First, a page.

Buying a home costs money. Lots of money. There’s the down payment and the monthly mortgage payment and the maintenance and taxes and the insurance and… Are you overwhelmed yet?
It might seem like so much that you just want to put off the house hunt and sign that yearlong lease with your landlord (even though he upped your rent 25% and will likely do the same next year).
But this is going to blow your mind: Even with all of those costs, you still stand to save more than $200,000 over the next 30 years if you buy right now.
“But that’s over the course of 30 years!” you say. “I’m thinking about my money right now!” you say.
Well, get this: Wait just one year, and you throw nearly $19,000 in savings down the drain. The penalties are so high because mortgage rates are forecast to increase and because home prices are rising quickly, according to our chief economist, Jonathan Smoke.
Yep, that’s right. There’s a financial benefit—and, similarly, a financial penalty—for every single day you pay your landlord instead of your mortgage company. At a national level, the 30-year financial benefit of owning today is $217,726, according to our economic data analysts, who crunched the numbers to determine the relative merits of buying vs. renting. (Their work doesn’t capture qualitative advantages such as more control over your living situation, flexibility with pets, and, generally, more options—all things many potential home buyers would argue are equally, if not more, important when deciding whether to take the plunge.)
Postpone for one year, and you’re losing out on an estimated $18,672 in savings. Delay for three years, and that figure jumps to $54,879.
“We’re at a critical juncture: Rents, home prices, and mortgage rates are all expected to rise significantly over the next several years,” Smoke says. “That means the cost of delaying homeownership will go up even more sharply, if you wait three years or even one. It’s much like the decision to start contributing to a 401(k). Delay contributing, and you lose out on the compounding returns.”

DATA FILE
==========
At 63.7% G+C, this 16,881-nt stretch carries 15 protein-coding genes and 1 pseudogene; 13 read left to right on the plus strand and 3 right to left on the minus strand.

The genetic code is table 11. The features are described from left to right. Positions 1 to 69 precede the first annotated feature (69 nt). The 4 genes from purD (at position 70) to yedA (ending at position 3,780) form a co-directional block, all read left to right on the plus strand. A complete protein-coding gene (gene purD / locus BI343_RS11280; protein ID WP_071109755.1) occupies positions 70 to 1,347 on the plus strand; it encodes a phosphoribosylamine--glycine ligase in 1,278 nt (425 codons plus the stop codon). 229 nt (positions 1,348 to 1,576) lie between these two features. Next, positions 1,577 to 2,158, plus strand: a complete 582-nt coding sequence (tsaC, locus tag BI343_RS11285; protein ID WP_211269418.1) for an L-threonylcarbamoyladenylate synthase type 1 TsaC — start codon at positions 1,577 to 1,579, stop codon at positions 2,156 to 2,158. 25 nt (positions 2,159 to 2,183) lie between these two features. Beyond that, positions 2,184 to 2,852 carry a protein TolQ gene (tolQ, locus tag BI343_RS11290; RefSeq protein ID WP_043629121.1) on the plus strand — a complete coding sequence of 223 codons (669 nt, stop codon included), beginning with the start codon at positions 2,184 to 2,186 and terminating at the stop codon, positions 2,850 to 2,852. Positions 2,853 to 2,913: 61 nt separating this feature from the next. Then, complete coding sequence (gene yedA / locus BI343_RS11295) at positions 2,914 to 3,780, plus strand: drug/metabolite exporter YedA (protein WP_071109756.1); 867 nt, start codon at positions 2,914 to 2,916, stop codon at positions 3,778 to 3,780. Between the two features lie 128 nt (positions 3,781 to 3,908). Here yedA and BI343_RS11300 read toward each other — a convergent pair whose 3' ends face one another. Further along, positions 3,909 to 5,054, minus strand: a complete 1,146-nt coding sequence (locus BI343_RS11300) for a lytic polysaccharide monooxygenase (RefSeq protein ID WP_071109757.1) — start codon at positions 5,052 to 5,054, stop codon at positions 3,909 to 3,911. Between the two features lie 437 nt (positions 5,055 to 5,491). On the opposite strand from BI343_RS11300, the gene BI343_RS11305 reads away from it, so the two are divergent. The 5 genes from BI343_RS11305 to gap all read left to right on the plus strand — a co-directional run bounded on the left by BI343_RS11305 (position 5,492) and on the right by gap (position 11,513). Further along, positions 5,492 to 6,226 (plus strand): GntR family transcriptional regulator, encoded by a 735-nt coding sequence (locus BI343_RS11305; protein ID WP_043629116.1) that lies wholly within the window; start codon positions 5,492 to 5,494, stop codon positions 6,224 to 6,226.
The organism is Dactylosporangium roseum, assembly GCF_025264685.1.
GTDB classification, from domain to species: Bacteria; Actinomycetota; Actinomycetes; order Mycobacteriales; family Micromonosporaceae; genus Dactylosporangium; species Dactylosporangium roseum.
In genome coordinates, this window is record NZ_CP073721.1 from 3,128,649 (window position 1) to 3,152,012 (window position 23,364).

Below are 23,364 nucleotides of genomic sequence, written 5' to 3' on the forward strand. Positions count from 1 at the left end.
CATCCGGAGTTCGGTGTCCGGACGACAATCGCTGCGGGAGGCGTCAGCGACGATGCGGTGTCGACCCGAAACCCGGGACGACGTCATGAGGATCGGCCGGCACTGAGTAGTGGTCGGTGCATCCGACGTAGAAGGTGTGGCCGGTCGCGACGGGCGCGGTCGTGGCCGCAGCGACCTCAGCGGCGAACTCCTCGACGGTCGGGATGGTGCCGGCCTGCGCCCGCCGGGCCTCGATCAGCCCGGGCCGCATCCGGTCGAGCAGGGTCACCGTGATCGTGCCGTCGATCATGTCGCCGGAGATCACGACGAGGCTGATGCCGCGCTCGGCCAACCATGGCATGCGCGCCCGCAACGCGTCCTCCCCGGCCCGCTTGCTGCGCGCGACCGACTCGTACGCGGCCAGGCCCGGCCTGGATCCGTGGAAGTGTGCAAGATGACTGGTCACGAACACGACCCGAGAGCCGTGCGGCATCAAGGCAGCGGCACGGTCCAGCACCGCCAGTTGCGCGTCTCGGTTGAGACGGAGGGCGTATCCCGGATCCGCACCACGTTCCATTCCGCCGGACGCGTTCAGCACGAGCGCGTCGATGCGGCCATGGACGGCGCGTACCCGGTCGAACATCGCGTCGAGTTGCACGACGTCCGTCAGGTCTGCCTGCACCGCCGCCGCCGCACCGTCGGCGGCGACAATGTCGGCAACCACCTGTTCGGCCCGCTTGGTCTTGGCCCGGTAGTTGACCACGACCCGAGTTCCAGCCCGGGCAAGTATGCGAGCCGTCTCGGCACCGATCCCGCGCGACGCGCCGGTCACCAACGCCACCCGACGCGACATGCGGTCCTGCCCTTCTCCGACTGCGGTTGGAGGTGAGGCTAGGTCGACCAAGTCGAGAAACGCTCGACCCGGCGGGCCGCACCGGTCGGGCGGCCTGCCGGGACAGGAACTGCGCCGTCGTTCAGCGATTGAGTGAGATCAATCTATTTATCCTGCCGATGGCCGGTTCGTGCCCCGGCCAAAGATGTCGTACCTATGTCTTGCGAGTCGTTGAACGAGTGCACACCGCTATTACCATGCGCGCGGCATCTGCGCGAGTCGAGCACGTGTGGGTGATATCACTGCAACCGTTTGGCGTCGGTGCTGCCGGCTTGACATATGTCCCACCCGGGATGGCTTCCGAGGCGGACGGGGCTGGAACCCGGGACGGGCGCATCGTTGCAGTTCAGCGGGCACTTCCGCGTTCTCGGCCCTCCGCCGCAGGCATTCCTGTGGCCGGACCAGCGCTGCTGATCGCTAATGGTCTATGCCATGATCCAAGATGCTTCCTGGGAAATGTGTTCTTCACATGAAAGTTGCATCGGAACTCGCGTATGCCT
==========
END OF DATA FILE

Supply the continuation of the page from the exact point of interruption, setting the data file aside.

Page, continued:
‘Financial calculus’ confirms it’s wise to buy ASAP
Smoke and his team used a lot of factors to come up with these estimates, and they made quite a few assumptions as well.* For instance, they assumed that any money saved by renters would be invested, and that the investment would enjoy a compound annual growth rate of 5% (that’s consistent with conservative long-term expected market returns).
We know—these are some pretty big assumptions. How many renters are actually saving and investing? But we’re telling you about these assumptions, because the bottom line is this: Our data team stacked the deck against owning and still came out with eye-popping figures in favor of buying.
“The financial calculus confirms it’s wise to buy—and buy as soon as possible,” Smoke says.
That’s because no matter how you slice it, you can’t deny a few key facts that make the case for buying: Nationally, it’s cheaper right now to buy than to rent, home prices are expected to appreciate, and, while renting is subject to inflation, homeownership costs are locked.
In some markets, financial ‘penalty’ is over $1M
But, as always, it depends on where you go.
For example, in Bismarck, ND, the financial benefit of buying is actually negative. That means you’d spend $12,350 more over the next 30 years to buy instead of rent. That’s because in places such as Bismarck, rents are low, and while home prices have risen dramatically over the past few years, they aren’t expected to rise much in the future. That seems like an incentive to buy, right? Not necessarily. Think about this in terms of home appreciation. Because home prices may have peaked for the foreseeable future, you don’t stand to gain much from owning a house here.
But travel west to California and you’ll see an entirely different picture. In Santa Cruz, for instance, you stand to save more than $1 million over the next 30 years if you buy today. That’s because both rent and home prices are skyrocketing, thanks to strong economic drivers such as job growth, population growth, and household growth.
But it’s still hard to get a foot in the door: A median-income household in Santa Cruz could afford less than 10% of the homes available for sale there.
In order to realize a positive financial benefit from buying a house, owners have to wait for “break-even time periods”—when the transaction costs of buying and selling cancel out. Nationally, that wait time is just over three years. In markets that have higher home price to rent ratios, such as San Jose, CA, and New York City, owners normally need to wait longer—as long as six to seven years.
“From a pure financial perspective, you have to be committed to staying longer term,” Smoke says about those high-cost markets. “That’s one of the reasons why rents are also high and getting higher.”
So, in some places you win, in other places you lose. That kind of means it all balances out, right?
Nope, Smoke says: Nearly 90% of the markets (335 of ‘em) produce a financial benefit of at least $100,000 from owning over 30 years. In addition, almost a quarter of the nation’s markets reap a financial return greater than the national average.
We’re not exactly math majors, but we’re picking up what Smoke is putting down. It might feel challenging to come up with a down payment, but we never saw the savings spelled out in such plain language.
rachel stults oversees buying, selling and finance news at realtor.com. a nashville native and former newspaper reporter, rachel loves cooking, stand-up comedy, beaches and karaoke.